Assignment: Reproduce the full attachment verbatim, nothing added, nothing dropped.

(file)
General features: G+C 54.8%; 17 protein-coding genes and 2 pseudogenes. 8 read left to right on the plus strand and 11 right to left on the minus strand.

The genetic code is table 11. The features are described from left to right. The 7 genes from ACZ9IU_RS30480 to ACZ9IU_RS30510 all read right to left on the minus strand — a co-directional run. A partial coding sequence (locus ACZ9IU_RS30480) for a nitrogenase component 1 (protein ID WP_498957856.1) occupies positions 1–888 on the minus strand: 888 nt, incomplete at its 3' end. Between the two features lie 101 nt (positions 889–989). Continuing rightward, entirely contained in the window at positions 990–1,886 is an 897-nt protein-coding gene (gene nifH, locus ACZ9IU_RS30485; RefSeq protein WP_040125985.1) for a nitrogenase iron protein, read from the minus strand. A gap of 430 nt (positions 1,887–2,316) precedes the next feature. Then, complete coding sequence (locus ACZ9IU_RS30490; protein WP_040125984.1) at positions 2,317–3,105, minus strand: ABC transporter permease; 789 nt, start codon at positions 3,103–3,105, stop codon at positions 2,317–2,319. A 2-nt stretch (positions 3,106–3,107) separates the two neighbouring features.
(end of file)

General features: G+C 54.8%; 17 protein-coding genes and 2 pseudogenes. 8 read left to right on the plus strand and 11 right to left on the minus strand.

The genetic code is table 11. The features are described from left to right. The 7 genes from ACZ9IU_RS30480 to ACZ9IU_RS30510 all read right to left on the minus strand — a co-directional run. A partial coding sequence (locus ACZ9IU_RS30480) for a nitrogenase component 1 (protein ID WP_498957856.1) occupies positions 1–888 on the minus strand: 888 nt, incomplete at its 3' end. Between the two features lie 101 nt (positions 889–989). Continuing rightward, entirely contained in the window at positions 990–1,886 is an 897-nt protein-coding gene (gene nifH, locus ACZ9IU_RS30485; RefSeq protein WP_040125985.1) for a nitrogenase iron protein, read from the minus strand. A gap of 430 nt (positions 1,887–2,316) precedes the next feature. Then, complete coding sequence (locus ACZ9IU_RS30490; protein WP_040125984.1) at positions 2,317–3,105, minus strand: ABC transporter permease; 789 nt, start codon at positions 3,103–3,105, stop codon at positions 2,317–2,319. A 2-nt stretch (positions 3,106–3,107) separates the two neighbouring features.